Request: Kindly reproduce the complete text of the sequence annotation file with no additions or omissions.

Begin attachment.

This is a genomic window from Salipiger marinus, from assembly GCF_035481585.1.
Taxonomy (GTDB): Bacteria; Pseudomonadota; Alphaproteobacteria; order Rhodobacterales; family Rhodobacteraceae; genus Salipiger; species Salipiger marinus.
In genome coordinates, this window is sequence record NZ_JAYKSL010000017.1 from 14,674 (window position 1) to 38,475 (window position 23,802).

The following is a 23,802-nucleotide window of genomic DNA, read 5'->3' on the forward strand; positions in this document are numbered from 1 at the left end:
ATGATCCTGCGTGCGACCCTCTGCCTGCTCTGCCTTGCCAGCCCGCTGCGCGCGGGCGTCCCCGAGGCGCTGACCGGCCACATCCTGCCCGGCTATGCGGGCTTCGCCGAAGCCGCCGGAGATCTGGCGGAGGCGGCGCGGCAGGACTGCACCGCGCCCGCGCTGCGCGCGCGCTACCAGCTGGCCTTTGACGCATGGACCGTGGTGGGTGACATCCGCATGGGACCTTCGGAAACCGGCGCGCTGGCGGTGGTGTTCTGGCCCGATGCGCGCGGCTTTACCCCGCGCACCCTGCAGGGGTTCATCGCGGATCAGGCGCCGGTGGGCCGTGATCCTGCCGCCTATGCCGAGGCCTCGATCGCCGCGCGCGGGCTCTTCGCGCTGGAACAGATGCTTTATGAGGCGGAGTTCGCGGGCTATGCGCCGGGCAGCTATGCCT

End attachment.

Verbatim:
This is a genomic window from Salipiger marinus, from assembly GCF_035481585.1.
Taxonomy (GTDB): Bacteria; Pseudomonadota; Alphaproteobacteria; order Rhodobacterales; family Rhodobacteraceae; genus Salipiger; species Salipiger marinus.
In genome coordinates, this window is sequence record NZ_JAYKSL010000017.1 from 14,674 (window position 1) to 38,475 (window position 23,802).

The following is a 23,802-nucleotide window of genomic DNA, read 5'->3' on the forward strand; positions in this document are numbered from 1 at the left end:
ATGATCCTGCGTGCGACCCTCTGCCTGCTCTGCCTTGCCAGCCCGCTGCGCGCGGGCGTCCCCGAGGCGCTGACCGGCCACATCCTGCCCGGCTATGCGGGCTTCGCCGAAGCCGCCGGAGATCTGGCGGAGGCGGCGCGGCAGGACTGCACCGCGCCCGCGCTGCGCGCGCGCTACCAGCTGGCCTTTGACGCATGGACCGTGGTGGGTGACATCCGCATGGGACCTTCGGAAACCGGCGCGCTGGCGGTGGTGTTCTGGCCCGATGCGCGCGGCTTTACCCCGCGCACCCTGCAGGGGTTCATCGCGGATCAGGCGCCGGTGGGCCGTGATCCTGCCGCCTATGCCGAGGCCTCGATCGCCGCGCGCGGGCTCTTCGCGCTGGAACAGATGCTTTATGAGGCGGAGTTCGCGGGCTATGCGCCGGGCAGCTATGCCT